Stephenie Zamora: The Void

“When an ex-boyfriend decided to take his own life as I vacationed in Hawaii with my family for the holidays, loss knocked the wind straight out of my body and brought me to my knees—literally. I was talking to a detective on the phone in my mom’s garage in the middle of the night, and trying not to wake everyone up with my shocked, heartbroken tears.

I remember that moment so clearly, because it was the moment I cracked open. Pieces of me went missing. Some of them permanently. Everything about me, my life, my business, and my path changed in that single instant. In ways I wouldn’t understand for years to come. In ways that would test and challenge me more than anything ever has.

In the aftermath of this traumatic event, my brain began deteriorating rapidly—to the point that I couldn’t put my own life story in order, let alone remember what I did the day before. I would sit in front of my computer and just cry, because I couldn’t remember half the clients on my list, nor could I remember how to code websites—something I’d been doing well and often for years. I had PTSD and it was bad. When I couldn’t handle one more day, I asked a friend and mentor if he could help. We immediately scheduled a healing process and, after two incredibly intense and painful hours, I woke up the next day with most of my memory and the ability to work again.

During this experience, I learned that this particular process worked with the philosophical concept of The Void. In other words, the idea that all of the good stuff we’re seeking exists just beyond a pocket of nothingness—that terrifying space of unknown, darkness, and depth we’re often too afraid to explore, because it can feel like we’re actually dying. It’s by moving through this pocket that we connect with what we’re seeking: truth, peace, love, purpose, trust, faith, source, and divine wisdom. In my life personally, it proved to be everything in creating what I desire. In healing. In finding purpose. In knowing who I am and who I’m becoming.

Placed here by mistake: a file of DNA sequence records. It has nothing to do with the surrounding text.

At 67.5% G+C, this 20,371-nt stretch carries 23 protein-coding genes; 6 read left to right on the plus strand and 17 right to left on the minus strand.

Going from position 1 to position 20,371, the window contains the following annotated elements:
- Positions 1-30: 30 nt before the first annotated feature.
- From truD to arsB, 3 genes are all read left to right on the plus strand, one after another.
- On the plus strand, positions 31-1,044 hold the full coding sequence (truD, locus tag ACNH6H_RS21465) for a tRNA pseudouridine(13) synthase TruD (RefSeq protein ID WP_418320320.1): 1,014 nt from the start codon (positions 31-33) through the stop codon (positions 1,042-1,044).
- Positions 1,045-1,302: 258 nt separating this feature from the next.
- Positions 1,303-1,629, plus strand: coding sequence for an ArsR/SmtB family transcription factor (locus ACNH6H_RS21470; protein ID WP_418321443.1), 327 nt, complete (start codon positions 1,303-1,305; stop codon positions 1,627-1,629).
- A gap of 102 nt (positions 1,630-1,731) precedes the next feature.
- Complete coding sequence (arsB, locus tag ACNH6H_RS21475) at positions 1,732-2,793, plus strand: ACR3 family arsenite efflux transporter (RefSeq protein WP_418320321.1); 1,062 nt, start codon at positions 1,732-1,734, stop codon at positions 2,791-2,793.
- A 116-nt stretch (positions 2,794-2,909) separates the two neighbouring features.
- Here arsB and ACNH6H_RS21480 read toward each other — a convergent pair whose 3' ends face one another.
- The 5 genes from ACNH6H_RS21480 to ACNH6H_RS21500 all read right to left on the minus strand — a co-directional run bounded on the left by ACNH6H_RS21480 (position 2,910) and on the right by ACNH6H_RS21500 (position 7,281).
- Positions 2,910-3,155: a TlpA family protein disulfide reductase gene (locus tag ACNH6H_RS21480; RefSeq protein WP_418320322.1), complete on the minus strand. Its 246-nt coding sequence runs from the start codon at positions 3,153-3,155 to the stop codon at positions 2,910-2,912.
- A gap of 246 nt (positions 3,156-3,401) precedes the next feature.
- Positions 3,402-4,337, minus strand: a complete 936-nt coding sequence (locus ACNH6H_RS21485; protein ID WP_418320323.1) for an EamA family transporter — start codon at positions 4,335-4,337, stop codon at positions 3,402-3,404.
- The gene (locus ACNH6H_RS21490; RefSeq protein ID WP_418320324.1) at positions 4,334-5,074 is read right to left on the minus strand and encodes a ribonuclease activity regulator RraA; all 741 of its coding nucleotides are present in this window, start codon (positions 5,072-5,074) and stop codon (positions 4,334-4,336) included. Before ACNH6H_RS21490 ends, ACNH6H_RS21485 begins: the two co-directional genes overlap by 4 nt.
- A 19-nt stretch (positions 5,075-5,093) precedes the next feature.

Around this time, I was also introduced to The Hero’s Journey, a narrative pattern created by Joseph Campbell. It consists of 12 core steps and three essential phases that are the basis of every myth, story, book, or movie. The Hero’s Journey also works with this concept of the void—that moment we cross the threshold into the deep underbelly of our journey (or “adventure”) and face death and rebirth, we are called to grow in truly challenging and life-changing ways.

The Hero’s Journey began to serve as a framework for how to truly rise up and come back from the most awful, heartbreaking chapter of my life. It was the missing piece I needed to finally choose to pull myself out of the grips of grief, to do the healing work, and to understand the purpose of the path I was walking. And not just “everything happens for a reason and one day you’ll see all the good and gifts and blah blah blah…” It was a key that not only served my own healing and recovery, but made clear what was next for me in every area of my life. It served as a much-needed map in a confusing and chaotic time, filled with unknowns, and has brought me into a new season of living, as well as a whole new body of work.

Today, I guide my clients through the challenging process of re-orienting to their own lives, relationships, and work in a way that’s fully aligned with who they’ve become in the aftermath of loss, trauma, depression, and big life changes. Because I really do believe that the only way out is through.”

Stephenie ZamoraAuthor and Life Coach

(Colorado, USA)


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